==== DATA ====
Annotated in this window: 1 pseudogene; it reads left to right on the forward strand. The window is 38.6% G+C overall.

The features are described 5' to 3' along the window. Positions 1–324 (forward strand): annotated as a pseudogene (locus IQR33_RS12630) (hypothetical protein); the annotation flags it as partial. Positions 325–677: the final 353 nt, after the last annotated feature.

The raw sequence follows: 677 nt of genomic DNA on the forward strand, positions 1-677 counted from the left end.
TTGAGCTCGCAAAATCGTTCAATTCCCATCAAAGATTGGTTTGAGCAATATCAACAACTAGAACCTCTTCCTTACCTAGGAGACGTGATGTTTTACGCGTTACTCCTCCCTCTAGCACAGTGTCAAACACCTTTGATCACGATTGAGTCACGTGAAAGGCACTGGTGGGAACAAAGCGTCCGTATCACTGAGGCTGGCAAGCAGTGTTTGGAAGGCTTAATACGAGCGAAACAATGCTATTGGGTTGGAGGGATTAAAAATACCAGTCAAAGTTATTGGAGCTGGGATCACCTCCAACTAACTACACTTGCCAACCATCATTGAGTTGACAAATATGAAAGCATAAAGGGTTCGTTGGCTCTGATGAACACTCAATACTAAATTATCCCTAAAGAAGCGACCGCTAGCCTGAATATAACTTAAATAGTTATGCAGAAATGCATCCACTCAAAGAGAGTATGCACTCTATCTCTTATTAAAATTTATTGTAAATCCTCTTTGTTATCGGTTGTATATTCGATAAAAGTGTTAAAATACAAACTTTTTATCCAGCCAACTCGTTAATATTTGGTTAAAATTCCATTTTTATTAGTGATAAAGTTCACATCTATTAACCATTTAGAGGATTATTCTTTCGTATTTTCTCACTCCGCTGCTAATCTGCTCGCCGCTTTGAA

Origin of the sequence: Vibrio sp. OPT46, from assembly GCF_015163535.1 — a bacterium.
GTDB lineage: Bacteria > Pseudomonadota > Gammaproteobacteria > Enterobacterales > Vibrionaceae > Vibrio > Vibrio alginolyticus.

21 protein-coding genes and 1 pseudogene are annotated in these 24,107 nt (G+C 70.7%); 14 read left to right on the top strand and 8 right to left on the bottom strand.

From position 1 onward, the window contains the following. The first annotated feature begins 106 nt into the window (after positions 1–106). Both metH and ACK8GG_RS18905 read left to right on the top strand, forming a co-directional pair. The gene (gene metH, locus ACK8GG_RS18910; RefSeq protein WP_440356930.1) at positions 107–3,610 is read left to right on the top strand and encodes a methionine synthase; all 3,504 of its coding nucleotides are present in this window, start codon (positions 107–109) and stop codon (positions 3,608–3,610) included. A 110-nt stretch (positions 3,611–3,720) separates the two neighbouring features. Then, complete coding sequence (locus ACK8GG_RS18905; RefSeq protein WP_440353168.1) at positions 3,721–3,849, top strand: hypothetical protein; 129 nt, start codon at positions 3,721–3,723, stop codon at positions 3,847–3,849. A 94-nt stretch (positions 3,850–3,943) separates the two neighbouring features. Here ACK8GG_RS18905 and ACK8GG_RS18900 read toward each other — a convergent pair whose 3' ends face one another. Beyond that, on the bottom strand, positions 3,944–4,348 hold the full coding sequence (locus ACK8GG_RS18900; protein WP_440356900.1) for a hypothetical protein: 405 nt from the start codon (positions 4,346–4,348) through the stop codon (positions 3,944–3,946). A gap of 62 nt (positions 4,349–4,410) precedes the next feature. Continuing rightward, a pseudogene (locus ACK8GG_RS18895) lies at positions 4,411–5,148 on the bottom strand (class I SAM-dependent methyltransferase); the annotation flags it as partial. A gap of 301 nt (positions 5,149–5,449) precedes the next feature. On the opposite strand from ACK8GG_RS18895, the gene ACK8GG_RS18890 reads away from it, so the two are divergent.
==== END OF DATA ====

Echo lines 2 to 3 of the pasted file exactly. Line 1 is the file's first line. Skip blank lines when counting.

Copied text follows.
The features are described 5' to 3' along the window. Positions 1–324 (forward strand): annotated as a pseudogene (locus IQR33_RS12630) (hypothetical protein); the annotation flags it as partial. Positions 325–677: the final 353 nt, after the last annotated feature.

The raw sequence follows: 677 nt of genomic DNA on the forward strand, positions 1-677 counted from the left end.